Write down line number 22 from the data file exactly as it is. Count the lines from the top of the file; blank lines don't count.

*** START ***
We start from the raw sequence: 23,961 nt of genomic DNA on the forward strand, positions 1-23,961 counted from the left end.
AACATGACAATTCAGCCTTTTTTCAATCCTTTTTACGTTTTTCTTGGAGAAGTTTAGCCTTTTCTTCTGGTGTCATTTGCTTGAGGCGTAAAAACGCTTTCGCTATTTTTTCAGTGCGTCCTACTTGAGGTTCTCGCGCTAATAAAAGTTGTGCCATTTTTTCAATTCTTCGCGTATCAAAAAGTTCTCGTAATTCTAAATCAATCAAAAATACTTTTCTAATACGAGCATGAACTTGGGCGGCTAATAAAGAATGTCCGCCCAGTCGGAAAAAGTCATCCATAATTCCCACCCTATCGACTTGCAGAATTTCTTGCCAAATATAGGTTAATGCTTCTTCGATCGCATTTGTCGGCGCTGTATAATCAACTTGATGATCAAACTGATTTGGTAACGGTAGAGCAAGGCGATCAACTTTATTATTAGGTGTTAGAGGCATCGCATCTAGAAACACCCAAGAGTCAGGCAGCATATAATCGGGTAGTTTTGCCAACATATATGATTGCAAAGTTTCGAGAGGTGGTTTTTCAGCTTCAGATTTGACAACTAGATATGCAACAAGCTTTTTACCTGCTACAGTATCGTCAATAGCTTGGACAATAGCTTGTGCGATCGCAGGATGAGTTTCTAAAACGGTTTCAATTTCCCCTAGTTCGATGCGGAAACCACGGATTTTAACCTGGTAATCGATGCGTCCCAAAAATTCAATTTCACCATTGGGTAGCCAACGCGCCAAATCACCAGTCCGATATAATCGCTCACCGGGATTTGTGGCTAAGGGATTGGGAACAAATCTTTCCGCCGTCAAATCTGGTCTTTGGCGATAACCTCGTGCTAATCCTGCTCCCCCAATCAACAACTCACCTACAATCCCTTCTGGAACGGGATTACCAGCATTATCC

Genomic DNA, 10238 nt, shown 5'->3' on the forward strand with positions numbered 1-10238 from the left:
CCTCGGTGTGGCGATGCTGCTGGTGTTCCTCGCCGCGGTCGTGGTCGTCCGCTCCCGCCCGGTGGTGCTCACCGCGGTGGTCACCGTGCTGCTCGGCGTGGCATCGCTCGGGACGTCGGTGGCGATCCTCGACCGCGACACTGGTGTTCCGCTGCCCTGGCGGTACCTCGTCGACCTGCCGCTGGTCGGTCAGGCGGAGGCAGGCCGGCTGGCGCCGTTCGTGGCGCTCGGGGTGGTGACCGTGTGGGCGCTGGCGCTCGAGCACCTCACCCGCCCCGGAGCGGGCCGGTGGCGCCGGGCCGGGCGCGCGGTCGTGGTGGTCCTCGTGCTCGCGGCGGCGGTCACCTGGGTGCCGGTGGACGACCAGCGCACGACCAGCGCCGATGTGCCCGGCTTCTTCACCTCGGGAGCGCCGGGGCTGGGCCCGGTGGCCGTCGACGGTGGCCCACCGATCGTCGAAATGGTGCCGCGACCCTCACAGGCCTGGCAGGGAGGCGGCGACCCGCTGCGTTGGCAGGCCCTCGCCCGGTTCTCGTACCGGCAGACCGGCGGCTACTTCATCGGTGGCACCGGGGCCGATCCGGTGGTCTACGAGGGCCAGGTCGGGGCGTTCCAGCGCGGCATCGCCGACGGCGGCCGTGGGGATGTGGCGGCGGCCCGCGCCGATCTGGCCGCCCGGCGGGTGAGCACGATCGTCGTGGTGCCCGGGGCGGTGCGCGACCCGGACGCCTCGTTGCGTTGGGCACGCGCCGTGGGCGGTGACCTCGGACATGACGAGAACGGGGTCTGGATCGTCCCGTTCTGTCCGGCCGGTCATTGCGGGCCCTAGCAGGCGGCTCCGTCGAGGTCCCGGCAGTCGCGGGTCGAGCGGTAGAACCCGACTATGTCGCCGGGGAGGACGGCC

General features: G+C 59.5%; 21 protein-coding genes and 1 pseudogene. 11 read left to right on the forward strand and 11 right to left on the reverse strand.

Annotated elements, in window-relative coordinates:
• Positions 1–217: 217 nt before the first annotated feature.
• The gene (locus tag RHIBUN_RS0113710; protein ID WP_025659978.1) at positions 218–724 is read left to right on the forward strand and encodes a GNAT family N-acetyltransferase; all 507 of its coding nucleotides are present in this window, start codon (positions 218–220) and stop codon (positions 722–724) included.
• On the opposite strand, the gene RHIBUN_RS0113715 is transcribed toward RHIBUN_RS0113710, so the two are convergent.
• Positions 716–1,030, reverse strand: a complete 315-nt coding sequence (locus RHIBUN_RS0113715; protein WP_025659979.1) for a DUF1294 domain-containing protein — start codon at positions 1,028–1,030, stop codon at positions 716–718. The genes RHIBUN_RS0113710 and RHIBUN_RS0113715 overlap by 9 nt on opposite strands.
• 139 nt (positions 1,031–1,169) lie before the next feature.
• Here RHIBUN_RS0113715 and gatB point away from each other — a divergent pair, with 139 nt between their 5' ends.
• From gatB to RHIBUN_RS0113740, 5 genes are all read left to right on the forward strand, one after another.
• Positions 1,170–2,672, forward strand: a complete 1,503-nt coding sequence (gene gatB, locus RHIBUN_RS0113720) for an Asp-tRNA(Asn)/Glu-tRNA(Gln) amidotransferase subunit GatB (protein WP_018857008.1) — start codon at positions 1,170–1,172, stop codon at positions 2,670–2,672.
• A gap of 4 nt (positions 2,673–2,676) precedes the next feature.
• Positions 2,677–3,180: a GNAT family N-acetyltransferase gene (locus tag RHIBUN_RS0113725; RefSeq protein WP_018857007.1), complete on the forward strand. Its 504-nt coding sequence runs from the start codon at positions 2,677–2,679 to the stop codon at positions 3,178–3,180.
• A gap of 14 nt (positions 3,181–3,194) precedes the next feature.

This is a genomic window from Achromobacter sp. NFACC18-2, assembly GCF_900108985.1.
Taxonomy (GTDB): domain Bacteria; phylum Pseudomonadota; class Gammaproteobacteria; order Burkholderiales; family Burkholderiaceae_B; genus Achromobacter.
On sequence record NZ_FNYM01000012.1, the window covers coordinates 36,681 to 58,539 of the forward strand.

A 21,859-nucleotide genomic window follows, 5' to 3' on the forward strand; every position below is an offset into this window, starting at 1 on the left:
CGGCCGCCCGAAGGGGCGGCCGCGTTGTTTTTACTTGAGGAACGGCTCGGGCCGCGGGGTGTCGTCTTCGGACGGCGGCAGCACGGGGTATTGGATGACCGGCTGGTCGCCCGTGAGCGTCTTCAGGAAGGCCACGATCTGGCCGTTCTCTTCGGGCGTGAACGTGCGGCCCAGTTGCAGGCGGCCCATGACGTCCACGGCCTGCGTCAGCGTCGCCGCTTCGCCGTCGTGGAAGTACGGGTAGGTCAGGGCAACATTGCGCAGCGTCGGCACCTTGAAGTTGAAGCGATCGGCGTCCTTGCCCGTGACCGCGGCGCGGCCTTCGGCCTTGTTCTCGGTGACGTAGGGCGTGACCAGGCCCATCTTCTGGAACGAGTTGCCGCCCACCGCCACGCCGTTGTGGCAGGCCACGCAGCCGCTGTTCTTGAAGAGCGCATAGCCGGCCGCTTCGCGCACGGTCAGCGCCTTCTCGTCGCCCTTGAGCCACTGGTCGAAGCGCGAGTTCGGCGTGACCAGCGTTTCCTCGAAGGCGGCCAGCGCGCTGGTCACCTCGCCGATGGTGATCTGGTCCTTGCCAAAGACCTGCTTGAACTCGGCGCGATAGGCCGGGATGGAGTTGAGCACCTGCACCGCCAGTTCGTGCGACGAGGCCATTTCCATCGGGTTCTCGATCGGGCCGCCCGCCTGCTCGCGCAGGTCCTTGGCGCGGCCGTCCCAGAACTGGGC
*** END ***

CGGCCGCCCGAAGGGGCGGCCGCGTTGTTTTTACTTGAGGAACGGCTCGGGCCGCGGGGTGTCGTCTTCGGACGGCGGCAGCACGGGGTATTGGATGACCGGCTGGTCGCCCGTGAGCGTCTTCAGGAAGGCCACGATCTGGCCGTTCTCTTCGGGCGTGAACGTGCGGCCCAGTTGCAGGCGGCCCATGACGTCCACGGCCTGCGTCAGCGTCGCCGCTTCGCCGTCGTGGAAGTACGGGTAGGTCAGGGCAACATTGCGCAGCGTCGGCACCTTGAAGTTGAAGCGATCGGCGTCCTTGCCCGTGACCGCGGCGCGGCCTTCGGCCTTGTTCTCGGTGACGTAGGGCGTGACCAGGCCCATCTTCTGGAACGAGTTGCCGCCCACCGCCACGCCGTTGTGGCAGGCCACGCAGCCGCTGTTCTTGAAGAGCGCATAGCCGGCCGCTTCGCGCACGGTCAGCGCCTTCTCGTCGCCCTTGAGCCACTGGTCGAAGCGCGAGTTCGGCGTGACCAGCGTTTCCTCGAAGGCGGCCAGCGCGCTGGTCACCTCGCCGATGGTGATCTGGTCCTTGCCAAAGACCTGCTTGAACTCGGCGCGATAGGCCGGGATGGAGTTGAGCACCTGCACCGCCAGTTCGTGCGACGAGGCCATTTCCATCGGGTTCTCGATCGGGCCGCCCGCCTGCTCGCGCAGGTCCTTGGCGCGGCCGTCCCAGAACTGGGC